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Eye On Boise

Art with a message in downtown Boise…

A new anti-hunger mural is unveiled in downtown Boise on Tuesday (Betsy Russell)
A new anti-hunger mural is unveiled in downtown Boise on Tuesday (Betsy Russell)

Art with a message went up in downtown Boise today, as a new anti-hunger mural was unveiled on the south wall of the infamous big hole in the center of downtown. The mural proclaims "HUNGER AFFECTS EVERYONE," and features striking 3-D images of an empty fridge and an empty cupboard, with a shopping list on one cupboard door listing such basics as bread, milk, eggs and soup. As contributions are made to feed the hungry, the empty cupboard and refrigerator will fill with food; the mural is scheduled to be up until January. It's a collaboration between the city of Boise's Art and History Department, Boise Young Professionals, Wirestone, which donated the design work, and the Idaho Foodbank. Also contributing to the project were Hewett-Packard, Home Depot, Thriftway Home Center, Food Services America, and Signs 2 U.

As the work was unveiled this morning, a knot of volunteers and passers-by gathered across Main Street to watch; the 3-D images, which don't look like much up close, stand out in the view from across the street and for motorists driving by. The mural also features information about food drives and other anti-hunger events.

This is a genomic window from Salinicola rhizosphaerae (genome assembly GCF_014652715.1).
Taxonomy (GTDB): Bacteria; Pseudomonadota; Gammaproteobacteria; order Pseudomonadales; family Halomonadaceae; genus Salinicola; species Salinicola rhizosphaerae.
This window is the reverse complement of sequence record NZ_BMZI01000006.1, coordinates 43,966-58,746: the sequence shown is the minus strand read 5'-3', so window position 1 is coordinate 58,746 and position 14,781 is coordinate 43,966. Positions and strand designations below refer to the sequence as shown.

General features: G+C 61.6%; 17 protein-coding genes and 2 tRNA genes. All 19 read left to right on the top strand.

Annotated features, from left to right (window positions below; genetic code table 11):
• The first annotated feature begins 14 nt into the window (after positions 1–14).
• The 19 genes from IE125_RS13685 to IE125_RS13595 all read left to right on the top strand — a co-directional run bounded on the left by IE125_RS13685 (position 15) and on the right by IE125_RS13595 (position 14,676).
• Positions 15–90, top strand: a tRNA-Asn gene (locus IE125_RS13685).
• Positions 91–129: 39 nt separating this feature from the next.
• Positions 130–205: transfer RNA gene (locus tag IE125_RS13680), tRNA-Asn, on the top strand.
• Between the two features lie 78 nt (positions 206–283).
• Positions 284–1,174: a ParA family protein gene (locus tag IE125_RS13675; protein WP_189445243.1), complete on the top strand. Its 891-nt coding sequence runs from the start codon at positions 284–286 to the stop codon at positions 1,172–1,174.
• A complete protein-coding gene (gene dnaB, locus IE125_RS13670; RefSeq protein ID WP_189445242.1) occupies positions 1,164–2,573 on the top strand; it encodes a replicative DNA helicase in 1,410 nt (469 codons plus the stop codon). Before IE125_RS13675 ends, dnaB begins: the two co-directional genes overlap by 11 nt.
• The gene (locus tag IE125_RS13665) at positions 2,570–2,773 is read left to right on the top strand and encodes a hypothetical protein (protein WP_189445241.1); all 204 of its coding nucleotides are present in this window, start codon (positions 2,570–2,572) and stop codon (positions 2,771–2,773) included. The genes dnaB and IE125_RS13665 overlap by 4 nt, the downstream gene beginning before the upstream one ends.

"During uncertain times, more and more Idahoans are seeking emergency food assistance, many for the first time," the Idaho Foodbank said in an announcement about the project. More than 40 percent of those seeking its assistance have a family member who's working; more than 70 percent of households seeking help did so because their income has temporarily dropped below $10,000 per year.

The wall that serves as a barrier around the hole in the center of downtown Boise has played host to an array of murals over the years; behind it, an unfinished foundation and jutting rebar testify to a giant office tower that never was built, one of a series of failed redevelopment proposals on the site that once was the home of the historic Eastman Building. That structure, vacant and on the verge of a historic renovation, burned to the ground in a spectacular midwinter nighttime fire two decades ago; it's the last remaining piece of Boise's original downtown redevelopment zone that's never been successfully filled back in.

Betsy Z. Russell
Betsy Z. Russell joined The Spokesman-Review in 1991. She currently is a reporter in the Boise Bureau covering Idaho state government and politics, and other news from Idaho's state capital.

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